Early versions of landscape architect Frederick Law Olmsted's plans for Leland Stanford Jr. University placed a family mausoleum at dramatic focal points for which the entire campus would provide an elaborate frame. The final plan, however, saw the Mausoleum shifted just west of Palm Drive to its location near the present-day Arizona Cactus Garden, where the landscape provides a sheltered setting for Founder's Day ceremonies and Halloween bacchanalia. The tomb, completed in 1889, cost more than $100,000 (about $2.3 million today). Here are more facts crypt fans can keep in mind.
Braces of sphinxes wing thee to thy rest. Jane Stanford pondered many decisions in building the Mausoleum, but one important change order involved the commission of Greek sphinxes to flank the doors. An archival document notes that Mrs. Stanford, upon seeing the woman/lion statues, "found the artistic effect not pleasing." The buxom sphinxes were moved to the back of the building, and more androgynous specimens were installed up front.
The third time's the charm. The Mausoleum is not the site of Leland Jr.'s first burial—or even his second. After his death from typhoid fever in Florence in March 1884, the teenager was temporarily laid to rest in a vault on the East Coast. In the fall, the remains were reinterred in a "smaller" brick mausoleum on the grounds of the family mansion. This small mausoleum was still plenty grand, featuring a sitting room upholstered in gold and purple, a fresco depicting two large angels who bear Leland's body to heaven, and a ceiling decorated with stained glass. It was June 29, 1893—five days after his father's burial—that young Leland's lead-lined casket was moved to the mausoleum we know today.
Shaken, not disturbed. After the 1906 earthquake, much of the University lay in ruins. The Mausoleum? "Not a crack," observed a reporter. (In the late 1990s, though, the building got a needed makeover, including a thorough cleaning, a coat of anti-graffiti sealant, and zinc strips on the roof to discourage the growth of lichen and fungi.)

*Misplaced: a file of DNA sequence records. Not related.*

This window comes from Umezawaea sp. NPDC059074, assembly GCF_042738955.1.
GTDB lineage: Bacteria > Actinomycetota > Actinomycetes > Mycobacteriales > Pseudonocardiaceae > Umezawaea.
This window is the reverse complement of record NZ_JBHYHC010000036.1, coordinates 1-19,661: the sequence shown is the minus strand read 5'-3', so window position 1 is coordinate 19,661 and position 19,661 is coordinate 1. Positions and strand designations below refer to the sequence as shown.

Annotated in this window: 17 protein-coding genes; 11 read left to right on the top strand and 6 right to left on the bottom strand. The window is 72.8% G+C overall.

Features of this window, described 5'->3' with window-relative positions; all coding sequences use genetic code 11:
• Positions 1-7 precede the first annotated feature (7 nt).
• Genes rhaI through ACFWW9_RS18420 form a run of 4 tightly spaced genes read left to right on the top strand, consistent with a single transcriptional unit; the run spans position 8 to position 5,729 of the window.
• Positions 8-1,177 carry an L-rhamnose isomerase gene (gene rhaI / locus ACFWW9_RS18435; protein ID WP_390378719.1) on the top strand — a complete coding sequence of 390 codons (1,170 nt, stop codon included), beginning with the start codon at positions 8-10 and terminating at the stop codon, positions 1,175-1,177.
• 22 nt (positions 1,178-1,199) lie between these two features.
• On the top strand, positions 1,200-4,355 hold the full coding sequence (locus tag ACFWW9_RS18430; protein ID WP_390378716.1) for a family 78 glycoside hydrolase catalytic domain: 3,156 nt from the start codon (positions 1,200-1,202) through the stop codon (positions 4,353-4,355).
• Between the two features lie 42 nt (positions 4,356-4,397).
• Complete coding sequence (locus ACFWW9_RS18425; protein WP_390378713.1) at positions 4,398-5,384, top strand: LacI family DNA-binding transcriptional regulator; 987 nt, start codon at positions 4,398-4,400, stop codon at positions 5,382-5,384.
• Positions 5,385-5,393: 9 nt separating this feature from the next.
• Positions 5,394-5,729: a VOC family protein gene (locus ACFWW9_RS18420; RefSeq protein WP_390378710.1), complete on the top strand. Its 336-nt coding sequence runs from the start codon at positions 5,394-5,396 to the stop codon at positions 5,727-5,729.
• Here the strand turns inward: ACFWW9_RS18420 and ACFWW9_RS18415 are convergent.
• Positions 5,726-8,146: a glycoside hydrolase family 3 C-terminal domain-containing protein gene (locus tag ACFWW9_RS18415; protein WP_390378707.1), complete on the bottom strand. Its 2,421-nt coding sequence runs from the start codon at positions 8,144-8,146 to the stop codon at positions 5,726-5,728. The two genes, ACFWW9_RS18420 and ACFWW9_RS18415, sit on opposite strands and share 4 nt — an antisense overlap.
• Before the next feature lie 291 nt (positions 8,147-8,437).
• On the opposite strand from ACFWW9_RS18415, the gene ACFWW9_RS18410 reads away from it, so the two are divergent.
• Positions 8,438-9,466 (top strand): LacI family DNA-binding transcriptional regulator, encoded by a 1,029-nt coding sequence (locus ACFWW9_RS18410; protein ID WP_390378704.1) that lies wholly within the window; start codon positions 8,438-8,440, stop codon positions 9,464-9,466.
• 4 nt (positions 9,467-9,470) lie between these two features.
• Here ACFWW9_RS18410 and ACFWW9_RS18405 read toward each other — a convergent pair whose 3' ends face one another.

It's a magnet for the contemplative. While working with the conservation team in 1996, University archeologist Laura Jones, MA '84, PhD '91, was shown a small shrine erected to the west of the tomb. "There were candles, incense and plaster statues of saints," she says. "In the spaces between the statues I found rolled-up prayers written on homework assignments. One had a math problem set on the back."
Years of florid—and floral—tributes. For more than a century, the Stanford community has come together on a more or less yearly basis to honor the University founders with a procession, speeches (including William James in 1906 and Wallace Stegner in 1991) and the solemn presentation of flowers. Although in 1919 one biplane hired for the occasion "met with an accident" on its way to Stanford, the San Jose Mercury Herald reported that another aviator, Captain Paul Williams, "looped the loop in his aeroplane and dropped flowers over the ceremonial procession."
Revels loud enough to wake the dead? Jim Dewey, '79, remembers Roble-sponsored parties at the tomb. One, in honor of Leland's birthday on May 14 "was very informal, a typical throw-the-kegs-in-the-car and let's go over." At midnight, classmate Jay Roach "picked up one of the huge iron or brass rings, and started banging on the crypt. He chanted, "LE-LAND!" (BANG BANG), "LE-LAND!" (BANG BANG), "LE-LAND!" (BANG BANG). No one answered the door. We left a note, cleaned up, and went home."
By the mid-to-late '80s, students celebrating Halloween had made the Mausoleum Party a fixture of the student social calendar. An alumna who wishes to remain anonymous remembers Halloween 1996. "A dormmate and I dressed up as ovaries and ran into a bunch of guys dressed as sperm. I remember the DJ played Tiffany's 'I Think We're Alone Now.' It was magic."
Jenny Pegg is a doctoral student in the history and philosophy of science and technology.